Credit repair is more important than ever. In a recent interview with MarketWatch, a Wall Street Journal website, the Consumer Operations manager for the MyFICO division of Fair Isaac spoke out about the importance of checking your credit reports. In the words of the article, “There may be some surprises waiting for you.”
A New Credit Repair Landscape
Creditors everywhere have tightened their guidelines. This new credit environment has made credit repair more important than ever before. And to make things even more difficult in these already challenging times, credit card issuers have begun to reduce cardholder’s credit limits in order to reduce their own risk.
The Limit Reduction Problem
This action is doubly hard for consumers. First, these limit reductions are happening unexpectedly, even to those who have never made a late payment. And second, and even more damaging, is the snowball effect that follows. A major part of your FICO credit score is based on the relationship between your current balance and your credit limit. When a creditor cuts your limit your balance-to-limit ratio increases and your credit score will fall, through no fault of your own.
The Snowball Effect
And the snowball starts rolling. Once the first creditor drops a limit and your scores fall, other creditors are likely to drop your limits as well. And the lower your scores the more prone you will be to this perfect storm of credit repair trouble. What to do?
Good Credit Repair Advice
The Consumer Operations Manager for MyFICO suggests that you do everything in your power to insure that your credit report is as clean as possible and your scores are optimized. And don’t make the mistake of thinking that paying your bills on time (as important as it is) is you need to do. Credit repair knowledge is power. Here is a summary of his credit repair tips, and our extrapolation.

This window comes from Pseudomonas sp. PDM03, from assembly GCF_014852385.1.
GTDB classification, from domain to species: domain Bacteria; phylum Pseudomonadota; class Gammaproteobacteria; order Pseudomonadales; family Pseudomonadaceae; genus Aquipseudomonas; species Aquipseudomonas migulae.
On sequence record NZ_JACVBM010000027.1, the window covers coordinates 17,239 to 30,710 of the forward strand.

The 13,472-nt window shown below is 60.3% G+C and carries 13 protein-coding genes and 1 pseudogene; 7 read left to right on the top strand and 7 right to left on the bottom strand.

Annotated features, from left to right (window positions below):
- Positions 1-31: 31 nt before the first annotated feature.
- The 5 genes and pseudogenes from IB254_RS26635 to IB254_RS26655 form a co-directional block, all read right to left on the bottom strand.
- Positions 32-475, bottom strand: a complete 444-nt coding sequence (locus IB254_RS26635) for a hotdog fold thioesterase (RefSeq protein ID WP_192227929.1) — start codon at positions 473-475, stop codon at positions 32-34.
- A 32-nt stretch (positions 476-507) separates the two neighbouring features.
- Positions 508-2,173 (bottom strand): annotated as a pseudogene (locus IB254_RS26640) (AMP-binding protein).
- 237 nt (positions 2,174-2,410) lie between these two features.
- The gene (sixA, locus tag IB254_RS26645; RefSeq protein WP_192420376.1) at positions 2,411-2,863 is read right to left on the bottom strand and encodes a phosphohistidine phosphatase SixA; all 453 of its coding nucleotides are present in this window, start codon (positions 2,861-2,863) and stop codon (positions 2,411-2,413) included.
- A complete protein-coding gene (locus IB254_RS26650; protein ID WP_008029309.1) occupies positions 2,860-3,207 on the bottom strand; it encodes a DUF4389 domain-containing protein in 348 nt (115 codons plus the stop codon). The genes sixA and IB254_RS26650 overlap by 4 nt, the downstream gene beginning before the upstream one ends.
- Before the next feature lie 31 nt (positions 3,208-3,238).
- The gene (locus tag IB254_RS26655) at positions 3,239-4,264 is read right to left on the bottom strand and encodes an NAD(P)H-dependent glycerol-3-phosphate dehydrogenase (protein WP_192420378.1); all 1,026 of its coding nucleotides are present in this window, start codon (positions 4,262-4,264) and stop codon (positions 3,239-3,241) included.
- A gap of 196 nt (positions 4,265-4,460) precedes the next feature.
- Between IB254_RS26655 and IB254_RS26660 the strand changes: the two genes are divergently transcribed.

Check Your Credit Reports
Look for changes in your account limits. And while you’re at it, check for errors. Errors come in many shapes. Derogatory information should cease reporting, generally, after seven years. You should know that the seven year reporting period clock starts on the date of the original default with the original creditor. The original default was the first reported late payment in the sequence that led to the charge off or collection status.
Collectors cannot reset the clock with subsequent reporting. And while we are on the subject of collectors, you should know that if a collector no longer owns the debt, he is supposed to remove the account entirely from your credit report. When in doubt, challenge the item with the credit bureaus or hire a credit repair professional to manage the process for you.
Don’t Get Close to Your Credit Card Limits
A significant percentage of your credit score is based on your balance-to-limit ratio. Reduce your balances as much as possible. Less than 20% of your limit is the optimal balance. Many people are blindsided by precipitous drops in the scores when they max out a card, even when they have never been late on a payment.
Keep Accounts Active
Use your cards to keep them alive. Dormant cards are in danger of being closed by creditors and unless you have plenty of open accounts this could cause a drop in your scores and send you in search of credit repair solutions.
Pay Your Bills on Time
This seems like a no-brainer, but it is so important. Make sure you understand the impact your purchases will have on your budget. Try not to let yourself get spread too thin. A single late payment can have a big effect on your scores, and may even trigger adverse action, such as limit reduction, by your creditors.
Don’t Apply for New Credit Cards
We have warned against store cards for years, and MyFICO agrees. Store cards can be credit repair suicide as they often present a triple threat. First, you will have an inquiry. Second, you will have a new account which will weigh down your credit scores for several months. And last, and worst, is the fact that most store cards offer a credit limit only marginally over the amount of your purchase. Put these together and you get credit repair trouble.
Call for Credit Repair Help
If you are confused by all of the components of credit report and score management, or don’t have the time to handle the task on your own, don’t give up. Call a credit repair professional for help. A credit repair professional will manage the process for you and insure that everything possible is done to optimize your credit. Good luck!
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